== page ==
A programmable PLL controller board

Richard Hosking VK6BRO
There are thousands of ex commercial FM transceivers in use by amateurs 
on the VHF bands. Earlier sets generally used fixed crystals with 
band-switching for frequency control. These fixed crystals are expensive 
as they have to be custom made. More recently, some sets (eg Phillips 
FM880) use PLL systems with EPROM programmable frequencies. These still 
involve an EPROM programmer which may not be available for many people.  
The ideal would be a system with a display and up/down settable 
frequencies over the entire band of interest. With the advent of 
microcontrollers with on chip EEPROM, it is possible to design a user 
programmable PLL board which could be used in VHF FM systems. It could 
also be used in other VHF applications (eg weather receivers, aircraft 
band etc).
Circuit description
The board consists of the Atmel AT90S1200 microcontroller, a Motorola 
MC145170 PLL chip and associated circuitry. Provision is made for the 
board to interface with one of the common LCD 16 by 2 line displays to 
provide a frequency indication. There are connections for 2 off board 
VCOs for transmit and receive if required. Up to 4 pushbutton swithes 
can be connected for frequency up/down and mode control. There is an 
onboard dual opamp for use in the loop filter. One opamp can be 
configured as a 2nd or 3rd order integrator/loop filter and the second 
can be used as a DC amplifier to set loop gain.
A circuit diagram is shown in Fig 1
Modes of operation
Up to 4  IF offsets can be entered by the user. There is a memory mode 
with up to 8 memory channels. The up/down keys shift frequency by one 
step in standard mode and also act to scroll channels when in memory mode.
Programming PLL parameters
If both memory and mode keys are pressed at power-on then the 
microcontroller enters the PLL programming routine. This routine scrolls 
through a series of parameters and prompts the user to enter these using 
the up/down keys. These parameters are stored in EEPROM and are read only 
during normal program operation.
Reference Divider
The first parameter to be entered is the reference divider ratio. Assuming 
a 4 MHz clock,
Reference Ratio = 4000/freq spacing(KHz)
eg for a 25 KHz freq spacing the ratio will be 160
The display indicates a 6 digit number with the cursor flashing at the 
current digit. The digit can be scrolled from 0 to 9 and then 0 again 
using the mode key. The memory/enter key will scroll to the next digit 
and on to the next parameter to be entered. "160" should be entered as 
"000160"  The "legal" range for the reference divider for the MC145170 
is 4 to 32768
Channel spacing
The channel spacing should be entered in KHz to allow the program to 
calculate output frequency.
eg 25 KHz should be entered as "000025"
Note that there will be practical limits imposed on the channel spacing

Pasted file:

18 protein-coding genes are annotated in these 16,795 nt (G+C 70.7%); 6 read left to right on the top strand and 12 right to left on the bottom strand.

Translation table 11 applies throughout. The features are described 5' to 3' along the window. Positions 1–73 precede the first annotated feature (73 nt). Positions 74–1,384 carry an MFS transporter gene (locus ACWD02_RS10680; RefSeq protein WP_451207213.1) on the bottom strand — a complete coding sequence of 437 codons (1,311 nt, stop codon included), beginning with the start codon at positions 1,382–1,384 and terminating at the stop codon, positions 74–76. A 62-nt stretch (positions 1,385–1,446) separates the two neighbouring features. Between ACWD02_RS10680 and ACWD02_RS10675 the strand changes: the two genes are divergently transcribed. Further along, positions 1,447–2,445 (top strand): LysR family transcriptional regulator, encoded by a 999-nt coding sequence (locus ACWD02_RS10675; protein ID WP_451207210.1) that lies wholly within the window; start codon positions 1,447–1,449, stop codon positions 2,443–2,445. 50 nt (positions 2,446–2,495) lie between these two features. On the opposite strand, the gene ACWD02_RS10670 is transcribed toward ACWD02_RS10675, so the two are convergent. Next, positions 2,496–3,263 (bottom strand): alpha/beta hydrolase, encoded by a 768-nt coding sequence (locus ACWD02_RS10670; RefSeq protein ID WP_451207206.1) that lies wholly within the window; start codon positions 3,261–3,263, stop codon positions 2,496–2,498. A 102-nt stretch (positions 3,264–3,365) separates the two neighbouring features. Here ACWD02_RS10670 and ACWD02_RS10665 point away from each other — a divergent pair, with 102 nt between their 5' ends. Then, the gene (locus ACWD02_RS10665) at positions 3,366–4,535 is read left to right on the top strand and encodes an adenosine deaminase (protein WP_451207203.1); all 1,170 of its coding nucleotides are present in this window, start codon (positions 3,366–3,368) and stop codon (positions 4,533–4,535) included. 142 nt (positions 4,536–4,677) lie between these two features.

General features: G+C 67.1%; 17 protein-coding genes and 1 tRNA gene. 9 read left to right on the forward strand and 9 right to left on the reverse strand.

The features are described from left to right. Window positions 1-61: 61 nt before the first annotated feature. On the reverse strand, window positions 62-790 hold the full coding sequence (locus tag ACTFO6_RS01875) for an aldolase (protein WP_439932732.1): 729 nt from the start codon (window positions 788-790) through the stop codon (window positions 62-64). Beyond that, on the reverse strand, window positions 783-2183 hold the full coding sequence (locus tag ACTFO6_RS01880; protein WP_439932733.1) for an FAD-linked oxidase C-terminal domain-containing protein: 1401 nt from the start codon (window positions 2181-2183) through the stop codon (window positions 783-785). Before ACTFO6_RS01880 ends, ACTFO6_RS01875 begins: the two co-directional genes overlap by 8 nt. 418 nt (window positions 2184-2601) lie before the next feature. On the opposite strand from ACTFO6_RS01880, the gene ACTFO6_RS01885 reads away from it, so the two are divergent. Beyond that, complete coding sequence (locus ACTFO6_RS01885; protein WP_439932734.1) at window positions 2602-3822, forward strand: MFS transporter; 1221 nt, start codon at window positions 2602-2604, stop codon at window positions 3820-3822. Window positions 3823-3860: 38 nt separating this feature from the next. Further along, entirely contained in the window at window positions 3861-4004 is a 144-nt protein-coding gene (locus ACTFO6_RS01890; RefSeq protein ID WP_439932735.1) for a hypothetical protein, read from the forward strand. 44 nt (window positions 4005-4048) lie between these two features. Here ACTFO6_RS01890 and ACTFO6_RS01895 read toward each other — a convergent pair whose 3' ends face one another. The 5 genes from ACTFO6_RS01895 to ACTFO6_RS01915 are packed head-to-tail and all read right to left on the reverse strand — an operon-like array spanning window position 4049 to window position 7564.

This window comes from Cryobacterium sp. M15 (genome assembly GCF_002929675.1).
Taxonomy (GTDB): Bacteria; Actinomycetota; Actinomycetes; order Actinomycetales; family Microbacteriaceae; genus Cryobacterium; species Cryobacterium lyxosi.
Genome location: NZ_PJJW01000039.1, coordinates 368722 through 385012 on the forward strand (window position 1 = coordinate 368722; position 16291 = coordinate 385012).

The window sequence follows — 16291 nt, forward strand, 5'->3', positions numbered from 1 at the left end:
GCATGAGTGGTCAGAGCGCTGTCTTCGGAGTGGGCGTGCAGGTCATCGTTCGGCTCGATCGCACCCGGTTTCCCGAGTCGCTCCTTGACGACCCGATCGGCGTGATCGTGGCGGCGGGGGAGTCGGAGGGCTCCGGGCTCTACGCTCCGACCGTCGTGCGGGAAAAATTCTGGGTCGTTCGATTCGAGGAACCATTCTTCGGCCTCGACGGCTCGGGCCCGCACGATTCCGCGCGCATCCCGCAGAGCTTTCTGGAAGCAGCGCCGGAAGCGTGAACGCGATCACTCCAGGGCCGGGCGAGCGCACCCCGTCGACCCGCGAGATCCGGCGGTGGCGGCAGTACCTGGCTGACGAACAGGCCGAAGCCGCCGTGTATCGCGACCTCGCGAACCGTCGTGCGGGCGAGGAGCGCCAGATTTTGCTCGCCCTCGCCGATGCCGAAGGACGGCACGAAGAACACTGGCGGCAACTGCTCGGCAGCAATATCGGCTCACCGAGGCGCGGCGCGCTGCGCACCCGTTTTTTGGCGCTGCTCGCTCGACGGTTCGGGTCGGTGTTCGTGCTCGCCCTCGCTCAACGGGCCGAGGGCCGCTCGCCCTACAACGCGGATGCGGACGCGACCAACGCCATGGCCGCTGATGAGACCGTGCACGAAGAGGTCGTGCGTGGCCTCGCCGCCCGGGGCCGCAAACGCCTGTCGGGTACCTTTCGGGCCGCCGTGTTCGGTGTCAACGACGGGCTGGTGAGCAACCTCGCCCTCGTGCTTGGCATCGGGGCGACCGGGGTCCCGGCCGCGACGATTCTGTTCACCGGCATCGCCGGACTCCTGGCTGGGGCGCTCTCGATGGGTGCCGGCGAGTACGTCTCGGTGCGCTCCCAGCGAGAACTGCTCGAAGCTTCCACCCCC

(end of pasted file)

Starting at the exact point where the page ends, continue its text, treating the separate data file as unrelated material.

by the performance of the PLL. In practice it is difficult to get 
acceptable reference suppression if the channel spacing is less than 
about 5 KHz. As the clock is 4 MHz and the min reference divider ratio 
is 4 then then the maximum channel spacing is 1000 KHz.
Main Divider Limits
The user is prompted for the maximum and minimum ratios for the main 
PLL divider
eg for a 50-54 MHz VCO with 25 KHz channel spacing the max and min ratios 
54000/25 = 2160 ("002160") and 
50000/25 = 2000
"Legal' main divider limits are 40 to 65535.
When the controller reaches the upper or lower limit, then further 
up/down key entries have no effect.
IF offset 1 to 4
There is provision for a second VCO to be controlled from the board 
 This might be used for a receiver local oscillator in a transceiver 
for  example.
There will probably be an IF offset in this case. Assume that the IF 
is 10.7 MHz and the LO is above the frequency of operation. Channel 
spacing is to be 25 KHz. 
Offset is therefore               10700/25 = 428
When the second VCO is selected in normal operation, the program adds 
the offset to the main divider ratio . This is a 16 bit binary unsigned 
addition. If a negative offset is required then the required offset 
should be subtracted from 65536 eg for a 10.7 MHz negative offset:
Offset = 65536 - (10700/25) 
               = 65108
If other than simplex operation is required then the offset is adjusted 
eg for typical amateur repeater operation, the receive frequency is 600 
KHz above the transmit frequency. To calculate the offset in this case 
assume a 10.7 MHz IF, LO above transmit frequency, 25 KHz channel spacing  
and 600 KHz repeater spacing.
Offset is (10700+600)/25 = 452
The user may enter 4 offsets
Start Frequency
 This figure is the PLL ratio for the initial frequency on powerup. The 
user should enter his most used frequency. Note that offset number 1 
will be associated with this startup frequency.
After all the parameters are entered and stored in EEPROM, the program 
proceeds to normal operation.
Loop filter design
The board allows flexible loop filter design. There are two opamps in a 
single package. The first is a differential integrator using the 
differential phase detector outputs from the MC145170. If the user wants 
a third order loop filter, an additional RC pole can be used at the input 
to the opamp. For a second order system, this RC section can be bypassed.  
The second opamp is configured as a DC amplifier to allow gain setting 
and a higher VCO control voltage if desired.
There are several programs available for analysis of the loop filter 
See PLL design page
for a process to allow loop filter analysis
For the purposes of analysis programs:
Phase detector gain Kp is 
for the MC145170 differential outputs.
For those who are interested the source code for the PLL is available at
Source code for the Programmable PLL board
Include file for the Programmable PLL board
I would be interested in any suggestions as to improvements to the code.
This article will be updated and the board layout etc posted soon